‘That’s not far from Philistines in Flinders Lane where I’m singing tonight. I can drive you to the city.’

‘That’s not necessary, he replied, perhaps a little testily. ‘I can get the train.’

‘Oh, come on, Tim. Don’t be like that! It’s not out of my way.’

Eventually, they made ready to leave and congratulated Rachele on managing to place four of her paintings with the curio-shop owner.

A little while later in the car on the way to the city Timothy felt like a man entranced. Old memories kept stirring as he listened to the low intimate tone in Cyrene’s voice. But they were memories that were like tiresome obstacles that he had to work his way around, as though in a blindfold game. He was trying to puzzle out what it was that had drawn him to her in the first place.

‘It’s quite like old times,’ Cyrene was saying on overtaking a tram.

‘Old times are old ghosts,’ he said not committing himself.

‘But the ghosts are not laid yet,’ she laughed.

It was that sudden sense of her as a very individual woman, of an honesty and frankness that had attracted him, he was thinking in spite of himself, she stirred him still, but as a serpent might charm a bird.

‘I did everything possible to tear you şirinevler escort out of my heart,’ she went on without any self-consciousness. He focused his eyes on the road ahead as she spoke. ‘I went interstate, started a new job, found myself another man.’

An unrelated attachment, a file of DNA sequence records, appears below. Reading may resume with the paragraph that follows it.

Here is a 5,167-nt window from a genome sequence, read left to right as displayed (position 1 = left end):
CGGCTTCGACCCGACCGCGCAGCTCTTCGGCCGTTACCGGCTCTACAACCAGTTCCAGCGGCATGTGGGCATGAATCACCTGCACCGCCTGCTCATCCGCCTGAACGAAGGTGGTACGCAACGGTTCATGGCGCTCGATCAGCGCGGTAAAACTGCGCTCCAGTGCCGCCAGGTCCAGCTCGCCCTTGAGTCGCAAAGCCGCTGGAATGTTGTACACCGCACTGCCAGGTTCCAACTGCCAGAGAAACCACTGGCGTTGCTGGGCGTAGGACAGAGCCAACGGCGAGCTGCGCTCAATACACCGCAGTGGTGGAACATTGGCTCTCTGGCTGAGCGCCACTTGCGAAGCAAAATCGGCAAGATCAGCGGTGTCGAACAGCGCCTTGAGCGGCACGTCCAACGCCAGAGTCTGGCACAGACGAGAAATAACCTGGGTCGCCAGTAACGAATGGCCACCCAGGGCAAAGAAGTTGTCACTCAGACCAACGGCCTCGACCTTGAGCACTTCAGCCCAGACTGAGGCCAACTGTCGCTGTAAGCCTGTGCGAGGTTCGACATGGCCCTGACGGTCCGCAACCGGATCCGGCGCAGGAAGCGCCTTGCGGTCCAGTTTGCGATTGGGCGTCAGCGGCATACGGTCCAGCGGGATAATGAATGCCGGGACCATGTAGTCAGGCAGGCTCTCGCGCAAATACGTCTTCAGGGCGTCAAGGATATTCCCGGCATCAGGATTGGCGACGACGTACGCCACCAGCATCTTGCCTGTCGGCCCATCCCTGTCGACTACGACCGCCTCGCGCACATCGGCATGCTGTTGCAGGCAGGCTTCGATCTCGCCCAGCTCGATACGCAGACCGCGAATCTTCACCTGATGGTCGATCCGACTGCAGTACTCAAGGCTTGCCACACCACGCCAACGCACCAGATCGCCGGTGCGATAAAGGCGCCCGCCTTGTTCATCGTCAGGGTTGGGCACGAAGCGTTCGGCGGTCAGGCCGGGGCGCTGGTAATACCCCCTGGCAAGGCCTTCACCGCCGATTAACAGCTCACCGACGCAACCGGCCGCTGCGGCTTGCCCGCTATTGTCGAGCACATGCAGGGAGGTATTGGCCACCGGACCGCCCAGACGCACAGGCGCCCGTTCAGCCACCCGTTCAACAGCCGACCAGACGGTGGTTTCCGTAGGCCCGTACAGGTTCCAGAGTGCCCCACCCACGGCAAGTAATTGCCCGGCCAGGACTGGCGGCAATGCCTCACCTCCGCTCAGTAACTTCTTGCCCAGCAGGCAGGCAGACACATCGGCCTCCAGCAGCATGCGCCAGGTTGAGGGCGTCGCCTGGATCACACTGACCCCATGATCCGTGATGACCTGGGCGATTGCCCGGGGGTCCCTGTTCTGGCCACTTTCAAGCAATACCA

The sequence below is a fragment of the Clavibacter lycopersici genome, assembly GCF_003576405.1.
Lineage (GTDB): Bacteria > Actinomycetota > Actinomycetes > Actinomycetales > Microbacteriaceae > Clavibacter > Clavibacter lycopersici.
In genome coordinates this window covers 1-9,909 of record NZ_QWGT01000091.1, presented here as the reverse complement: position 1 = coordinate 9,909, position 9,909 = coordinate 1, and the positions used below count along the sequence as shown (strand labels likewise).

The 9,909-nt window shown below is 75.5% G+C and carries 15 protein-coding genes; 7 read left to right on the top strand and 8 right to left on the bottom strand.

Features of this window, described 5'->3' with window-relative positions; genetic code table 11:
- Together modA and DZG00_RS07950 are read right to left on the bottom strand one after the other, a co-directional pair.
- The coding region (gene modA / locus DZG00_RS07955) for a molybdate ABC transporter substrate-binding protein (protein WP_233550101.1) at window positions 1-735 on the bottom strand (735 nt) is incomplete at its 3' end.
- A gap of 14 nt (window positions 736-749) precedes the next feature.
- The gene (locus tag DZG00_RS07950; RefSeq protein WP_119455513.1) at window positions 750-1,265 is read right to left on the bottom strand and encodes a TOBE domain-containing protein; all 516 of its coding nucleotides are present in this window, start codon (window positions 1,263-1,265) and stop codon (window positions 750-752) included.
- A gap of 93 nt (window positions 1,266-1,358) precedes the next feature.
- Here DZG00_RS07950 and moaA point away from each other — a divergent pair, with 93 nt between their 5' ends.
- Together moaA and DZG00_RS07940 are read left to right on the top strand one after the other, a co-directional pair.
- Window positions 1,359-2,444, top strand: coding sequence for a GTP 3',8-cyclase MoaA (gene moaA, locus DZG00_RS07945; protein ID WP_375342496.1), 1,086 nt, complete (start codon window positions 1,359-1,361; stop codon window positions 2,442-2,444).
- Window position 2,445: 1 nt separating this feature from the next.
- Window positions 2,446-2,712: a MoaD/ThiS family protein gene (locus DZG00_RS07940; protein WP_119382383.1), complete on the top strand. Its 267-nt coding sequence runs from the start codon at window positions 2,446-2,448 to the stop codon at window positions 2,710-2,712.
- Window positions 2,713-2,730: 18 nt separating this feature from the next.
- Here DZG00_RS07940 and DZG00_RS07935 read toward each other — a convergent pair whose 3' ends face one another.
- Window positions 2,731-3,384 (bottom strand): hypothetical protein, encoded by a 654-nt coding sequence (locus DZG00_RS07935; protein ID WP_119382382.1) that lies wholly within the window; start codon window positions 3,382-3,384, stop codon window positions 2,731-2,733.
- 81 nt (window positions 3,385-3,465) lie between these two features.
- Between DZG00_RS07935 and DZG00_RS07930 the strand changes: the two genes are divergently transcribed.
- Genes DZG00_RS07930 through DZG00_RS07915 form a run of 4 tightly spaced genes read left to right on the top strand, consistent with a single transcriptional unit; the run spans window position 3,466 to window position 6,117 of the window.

Yes, he’d heard from Rachele that Cyrene had found a new lover, probably one of several, he thought. She would never be in love with any one man, but simply with life itself. And she exalted in the power that her beauty gave, no doubt enjoying the writhing of her victims. To keep yet another Samson blindly making sport for her.

‘And how is Steve?’ he was asking after a pause. He had known that she had teamed up with a Steven Collier.

‘I’ve no idea,’ she said as they approached an intersection. ‘It all ended very quickly with him. I’m now going with one of the guys in the band. Ralph Bastin. He plays trombone.’

‘And do you love Ralph as much as you did Steve?’

‘In a way I do, I suppose.’

‘Only in a way? But he is, I take it, surely, well worth it?’

‘Of course not,’ she replied with a laugh. ‘He’s not much, I guess.’

‘Then why do you love him?’

‘Because I can let go and be savage with him.’

‘And that you never could with me?’

‘Well, you’re so terribly good.’

She was a superb and challenging woman, he had always known. He recalled how Cyrene had come to his room in the College night after night and how they had lain together, she caressing the inside of his naked thigh, then running her mouth down his body. Afterwards, she had coiled herself around him like a clinging vine. You fall, whether you mean to or not, he thought.

Cyrene had parked the car across the road from the Cathedral in Gisborne Street and they were walking towards his hotel. Above the street lights a round and brilliant moon hung high. The solid black shadows on the footpath shifted amidst patches of light as a tram slid past.